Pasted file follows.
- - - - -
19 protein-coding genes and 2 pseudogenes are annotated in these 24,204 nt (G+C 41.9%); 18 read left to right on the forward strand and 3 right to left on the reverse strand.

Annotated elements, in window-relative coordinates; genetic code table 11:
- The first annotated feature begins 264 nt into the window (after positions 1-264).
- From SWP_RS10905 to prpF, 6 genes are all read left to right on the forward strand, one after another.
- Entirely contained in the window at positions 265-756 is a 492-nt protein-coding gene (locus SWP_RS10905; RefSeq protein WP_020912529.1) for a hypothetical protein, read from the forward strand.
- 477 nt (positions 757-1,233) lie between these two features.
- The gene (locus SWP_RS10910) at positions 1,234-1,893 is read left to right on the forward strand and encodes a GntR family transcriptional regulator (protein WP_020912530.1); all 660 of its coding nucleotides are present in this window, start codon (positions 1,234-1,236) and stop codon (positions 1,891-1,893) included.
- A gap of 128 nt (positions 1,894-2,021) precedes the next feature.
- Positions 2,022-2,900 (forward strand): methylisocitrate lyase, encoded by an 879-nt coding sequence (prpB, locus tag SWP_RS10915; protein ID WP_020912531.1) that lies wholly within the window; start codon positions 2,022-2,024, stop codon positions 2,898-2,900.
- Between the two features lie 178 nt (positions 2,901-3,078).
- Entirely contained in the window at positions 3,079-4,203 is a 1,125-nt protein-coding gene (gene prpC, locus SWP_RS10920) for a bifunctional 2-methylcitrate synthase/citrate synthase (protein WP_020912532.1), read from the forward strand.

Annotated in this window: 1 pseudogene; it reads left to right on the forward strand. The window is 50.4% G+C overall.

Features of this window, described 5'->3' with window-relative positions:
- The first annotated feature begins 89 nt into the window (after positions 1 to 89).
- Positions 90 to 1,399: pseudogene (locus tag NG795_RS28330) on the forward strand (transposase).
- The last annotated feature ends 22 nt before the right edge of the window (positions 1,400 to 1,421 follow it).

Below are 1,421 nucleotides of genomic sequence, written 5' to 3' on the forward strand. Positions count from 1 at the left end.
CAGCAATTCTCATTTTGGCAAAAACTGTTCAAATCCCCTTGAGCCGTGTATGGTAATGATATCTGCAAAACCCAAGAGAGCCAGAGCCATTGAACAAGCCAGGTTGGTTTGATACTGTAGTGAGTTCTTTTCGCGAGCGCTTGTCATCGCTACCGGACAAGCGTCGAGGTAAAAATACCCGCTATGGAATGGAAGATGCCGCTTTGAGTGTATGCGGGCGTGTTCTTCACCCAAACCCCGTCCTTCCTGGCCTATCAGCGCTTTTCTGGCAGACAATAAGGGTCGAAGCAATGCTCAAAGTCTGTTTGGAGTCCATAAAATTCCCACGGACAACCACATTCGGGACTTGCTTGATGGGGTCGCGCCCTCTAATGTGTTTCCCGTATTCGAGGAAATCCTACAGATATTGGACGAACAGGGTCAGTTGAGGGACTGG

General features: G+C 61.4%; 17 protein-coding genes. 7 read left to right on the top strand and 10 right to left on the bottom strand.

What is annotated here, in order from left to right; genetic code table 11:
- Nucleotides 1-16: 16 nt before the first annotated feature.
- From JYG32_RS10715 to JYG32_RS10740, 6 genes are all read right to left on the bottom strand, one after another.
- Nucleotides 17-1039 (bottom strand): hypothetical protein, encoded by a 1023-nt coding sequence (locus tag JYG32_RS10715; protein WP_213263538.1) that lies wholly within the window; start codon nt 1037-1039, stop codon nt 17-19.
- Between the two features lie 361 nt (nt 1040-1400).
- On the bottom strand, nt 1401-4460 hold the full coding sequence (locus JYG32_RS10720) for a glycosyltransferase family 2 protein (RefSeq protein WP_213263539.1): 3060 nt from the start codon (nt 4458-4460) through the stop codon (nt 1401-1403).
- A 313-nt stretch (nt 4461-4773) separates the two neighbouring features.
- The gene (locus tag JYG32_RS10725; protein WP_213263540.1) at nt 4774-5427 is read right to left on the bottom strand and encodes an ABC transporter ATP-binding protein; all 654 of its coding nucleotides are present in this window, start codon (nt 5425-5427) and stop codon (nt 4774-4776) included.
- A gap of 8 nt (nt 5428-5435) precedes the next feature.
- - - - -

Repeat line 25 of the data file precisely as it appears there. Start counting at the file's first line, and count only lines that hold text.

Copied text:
- On the bottom strand, nt 1401-4460 hold the full coding sequence (locus JYG32_RS10720) for a glycosyltransferase family 2 protein (RefSeq protein WP_213263539.1): 3060 nt from the start codon (nt 4458-4460) through the stop codon (nt 1401-1403).